A Passion for Life

Listen here.

Tonight’s story is often called “The Birth and Childhood of Moses”, or something similar. We care about Moses, because he grew up to be the person who led God’s people out of slavery in Egypt. But in this story, Moses is just a baby, with no special qualities. Instead, it’s the women who are interesting – they do stuff! The midwives disobey and mock Pharaoh. Moses’ mother marries, conceives, labours, hides the baby, builds the ark, places him in it, and finally nurses him again. His sister stands, watches, suggests, runs and arranges; Pharaoh’s daughter walks, sees, opens, pities and names. Moses is passive: things happen to him. But these women are active. They all embrace God’s passion for life so wholeheartedly that they are willing to defy Pharaoh and the powers of empire: and they act. 

So it’s not really a story about Moses. Instead, it’s a story about how many people are needed to carry out God’s will. There’s no one big hero: Moses would not have survived without all these women who defied Pharaoh; all these women who chose life.

In the same way, there is no one big hero here in this church. It takes all of us, and it will take a whole lot of others, to help bring about God’s vision for the southwest region of Victoria. And while we may not see this vision clearly yet, we do know that it will always mean love and life, healing and wholeness, liberation and acceptance, for everyone who has been pushed to the margins of society, and for us. And if we want to explore and participate in this vision, we will need all sorts of people.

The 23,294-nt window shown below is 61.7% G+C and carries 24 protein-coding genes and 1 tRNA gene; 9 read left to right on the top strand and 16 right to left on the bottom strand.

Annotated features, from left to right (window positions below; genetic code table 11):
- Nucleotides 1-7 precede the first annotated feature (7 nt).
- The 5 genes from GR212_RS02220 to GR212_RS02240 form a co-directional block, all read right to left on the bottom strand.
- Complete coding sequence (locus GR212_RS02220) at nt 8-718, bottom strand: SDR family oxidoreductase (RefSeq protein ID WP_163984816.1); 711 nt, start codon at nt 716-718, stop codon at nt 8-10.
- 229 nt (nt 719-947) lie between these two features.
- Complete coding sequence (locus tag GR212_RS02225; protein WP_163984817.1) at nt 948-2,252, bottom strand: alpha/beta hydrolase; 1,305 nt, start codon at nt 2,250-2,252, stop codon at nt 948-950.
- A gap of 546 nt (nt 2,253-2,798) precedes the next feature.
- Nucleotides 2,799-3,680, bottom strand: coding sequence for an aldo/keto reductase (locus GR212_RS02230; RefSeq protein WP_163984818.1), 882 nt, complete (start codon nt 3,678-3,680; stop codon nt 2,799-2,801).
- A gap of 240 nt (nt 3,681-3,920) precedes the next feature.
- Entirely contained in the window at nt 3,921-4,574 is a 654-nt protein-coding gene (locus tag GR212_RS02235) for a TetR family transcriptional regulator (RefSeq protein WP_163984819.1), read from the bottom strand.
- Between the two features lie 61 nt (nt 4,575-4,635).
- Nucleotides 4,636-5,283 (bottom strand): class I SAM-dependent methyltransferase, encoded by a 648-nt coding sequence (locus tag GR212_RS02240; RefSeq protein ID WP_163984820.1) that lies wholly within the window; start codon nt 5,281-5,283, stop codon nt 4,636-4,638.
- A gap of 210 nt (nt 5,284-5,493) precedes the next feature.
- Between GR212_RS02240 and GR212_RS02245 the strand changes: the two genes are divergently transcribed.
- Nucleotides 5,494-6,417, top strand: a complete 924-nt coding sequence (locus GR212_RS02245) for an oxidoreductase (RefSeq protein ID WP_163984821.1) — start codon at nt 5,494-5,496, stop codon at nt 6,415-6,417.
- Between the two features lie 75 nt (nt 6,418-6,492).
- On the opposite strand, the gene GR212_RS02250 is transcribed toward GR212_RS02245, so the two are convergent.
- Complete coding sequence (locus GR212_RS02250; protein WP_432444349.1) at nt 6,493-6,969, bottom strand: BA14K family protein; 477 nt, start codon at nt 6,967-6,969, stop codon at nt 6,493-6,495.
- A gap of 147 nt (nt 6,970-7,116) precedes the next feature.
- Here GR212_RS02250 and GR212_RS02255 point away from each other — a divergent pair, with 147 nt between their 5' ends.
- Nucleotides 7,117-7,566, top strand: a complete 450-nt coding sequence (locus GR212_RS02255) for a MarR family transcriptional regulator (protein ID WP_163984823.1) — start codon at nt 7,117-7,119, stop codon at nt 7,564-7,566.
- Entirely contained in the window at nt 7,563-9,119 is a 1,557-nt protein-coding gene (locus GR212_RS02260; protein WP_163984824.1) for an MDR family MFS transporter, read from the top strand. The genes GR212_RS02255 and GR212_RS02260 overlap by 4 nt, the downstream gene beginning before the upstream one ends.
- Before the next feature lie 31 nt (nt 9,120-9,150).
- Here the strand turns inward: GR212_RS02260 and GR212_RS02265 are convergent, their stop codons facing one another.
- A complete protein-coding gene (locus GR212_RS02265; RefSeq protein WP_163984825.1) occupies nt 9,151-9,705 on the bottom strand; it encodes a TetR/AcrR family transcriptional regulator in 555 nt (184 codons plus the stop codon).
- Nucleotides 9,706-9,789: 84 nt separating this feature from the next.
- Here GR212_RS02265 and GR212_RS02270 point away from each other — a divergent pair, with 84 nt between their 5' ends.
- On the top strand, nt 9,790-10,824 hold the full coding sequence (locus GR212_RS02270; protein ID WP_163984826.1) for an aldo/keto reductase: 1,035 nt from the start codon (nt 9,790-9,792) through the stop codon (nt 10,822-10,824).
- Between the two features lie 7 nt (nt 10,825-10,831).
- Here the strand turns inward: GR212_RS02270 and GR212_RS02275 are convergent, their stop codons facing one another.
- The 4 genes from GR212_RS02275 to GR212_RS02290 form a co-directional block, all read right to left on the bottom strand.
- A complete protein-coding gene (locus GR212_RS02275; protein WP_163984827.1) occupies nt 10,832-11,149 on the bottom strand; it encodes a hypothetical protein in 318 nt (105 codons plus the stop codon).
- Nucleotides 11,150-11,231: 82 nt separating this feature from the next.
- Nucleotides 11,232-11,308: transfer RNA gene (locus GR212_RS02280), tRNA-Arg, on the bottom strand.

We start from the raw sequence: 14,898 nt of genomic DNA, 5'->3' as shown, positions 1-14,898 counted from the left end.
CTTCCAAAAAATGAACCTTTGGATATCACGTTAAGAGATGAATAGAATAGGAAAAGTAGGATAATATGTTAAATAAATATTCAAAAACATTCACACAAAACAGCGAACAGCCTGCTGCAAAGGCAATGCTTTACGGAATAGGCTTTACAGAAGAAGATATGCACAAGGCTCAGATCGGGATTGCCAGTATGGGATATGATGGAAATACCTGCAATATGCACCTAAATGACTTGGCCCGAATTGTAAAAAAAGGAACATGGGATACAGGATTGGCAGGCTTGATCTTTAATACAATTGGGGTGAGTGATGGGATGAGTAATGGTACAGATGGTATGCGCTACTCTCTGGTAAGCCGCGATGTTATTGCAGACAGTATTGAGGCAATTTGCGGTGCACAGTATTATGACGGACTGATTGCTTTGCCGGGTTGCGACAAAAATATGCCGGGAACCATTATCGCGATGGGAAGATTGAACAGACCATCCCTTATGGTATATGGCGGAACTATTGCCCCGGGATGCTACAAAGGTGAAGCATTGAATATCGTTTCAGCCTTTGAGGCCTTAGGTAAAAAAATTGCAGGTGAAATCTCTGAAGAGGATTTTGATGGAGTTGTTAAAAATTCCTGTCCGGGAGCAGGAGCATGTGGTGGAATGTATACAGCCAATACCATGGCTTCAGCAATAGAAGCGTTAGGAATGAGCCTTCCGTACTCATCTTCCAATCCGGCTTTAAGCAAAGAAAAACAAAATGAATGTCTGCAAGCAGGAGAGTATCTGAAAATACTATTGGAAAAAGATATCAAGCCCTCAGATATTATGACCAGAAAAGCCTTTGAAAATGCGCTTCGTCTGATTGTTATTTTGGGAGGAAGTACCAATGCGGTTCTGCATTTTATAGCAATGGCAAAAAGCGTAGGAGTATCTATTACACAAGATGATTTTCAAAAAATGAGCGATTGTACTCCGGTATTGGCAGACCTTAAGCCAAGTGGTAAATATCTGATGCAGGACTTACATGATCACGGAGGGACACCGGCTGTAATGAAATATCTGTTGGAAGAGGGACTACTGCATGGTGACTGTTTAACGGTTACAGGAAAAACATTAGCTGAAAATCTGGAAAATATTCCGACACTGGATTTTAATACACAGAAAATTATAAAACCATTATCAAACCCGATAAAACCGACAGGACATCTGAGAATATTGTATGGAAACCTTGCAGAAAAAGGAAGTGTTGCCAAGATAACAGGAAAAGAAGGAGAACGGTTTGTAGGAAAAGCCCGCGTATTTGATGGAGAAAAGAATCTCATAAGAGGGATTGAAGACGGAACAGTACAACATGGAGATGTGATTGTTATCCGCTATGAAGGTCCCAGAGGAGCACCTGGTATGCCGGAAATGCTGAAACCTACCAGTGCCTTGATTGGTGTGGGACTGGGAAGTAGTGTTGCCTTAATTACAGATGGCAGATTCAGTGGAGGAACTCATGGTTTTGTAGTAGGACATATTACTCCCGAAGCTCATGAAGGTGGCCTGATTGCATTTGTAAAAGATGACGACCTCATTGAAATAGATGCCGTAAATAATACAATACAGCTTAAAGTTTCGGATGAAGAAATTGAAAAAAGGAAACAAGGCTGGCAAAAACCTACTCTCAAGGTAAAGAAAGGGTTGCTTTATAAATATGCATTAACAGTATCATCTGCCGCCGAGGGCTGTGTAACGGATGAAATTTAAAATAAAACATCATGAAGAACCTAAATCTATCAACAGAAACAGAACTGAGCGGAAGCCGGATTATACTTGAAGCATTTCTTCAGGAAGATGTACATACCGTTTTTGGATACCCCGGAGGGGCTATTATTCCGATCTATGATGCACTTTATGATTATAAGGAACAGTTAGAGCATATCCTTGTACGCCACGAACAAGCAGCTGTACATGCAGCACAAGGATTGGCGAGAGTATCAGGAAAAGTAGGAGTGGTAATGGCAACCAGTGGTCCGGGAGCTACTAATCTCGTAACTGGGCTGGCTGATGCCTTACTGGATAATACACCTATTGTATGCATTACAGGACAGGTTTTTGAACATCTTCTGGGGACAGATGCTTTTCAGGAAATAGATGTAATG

We need babies: People who remind us to choose life and to risk everything for God.

We need kids: People who keep watch over younger ones, make smart suggestions to adults, and help preserve life.

We need parents: People who love children, and take risks and make sacrifices to help them thrive.

We need midwives: People who help others bring new life, new ideas, new possibilities, to birth.

We need rebels: People who question the dominant powers in government, culture, and the marketplace, and choose a different way.

We need carers: People whose love for the vulnerable extends beyond their own households and touches and draws in others.

We need people outside the church: People, who, like Pharaoh’s daughter, might not even follow our God, but who still work on God’s behalf.

As the story of the exodus unfolds over the next few months, we will meet even more people: prophets and leaders and singers and dancers and a whole lot of ordinary and sinful and backsliding grumblers! – and we need all of them.

Looking around this congregation, I see God’s people: babies, and children, and teenagers, and adults; midwives and carers; teachers and evangelists; healers, hosts, and prophets; people who work for justice; people who serve the vulnerable; and a few grumblers, too. Here we are: the people of God, with diverse gifts and callings, united by a passion for life: a life in Jesus Christ.

In a moment, we will stand and sing. After the song, if what is unfolding here feels like life to you, I will invite you to remain standing. Those standing will then commit to one another, as together we will re-form the body of Christ, called to embody love and life in all its fullness in this region for another year. Ω

Our congregation commitment, made after this reflection, is here.

A reflection bouncing off Exodus 1:8-2:10 by Alison Sampson, Sanctuary, 27 August 2017 (AP16).

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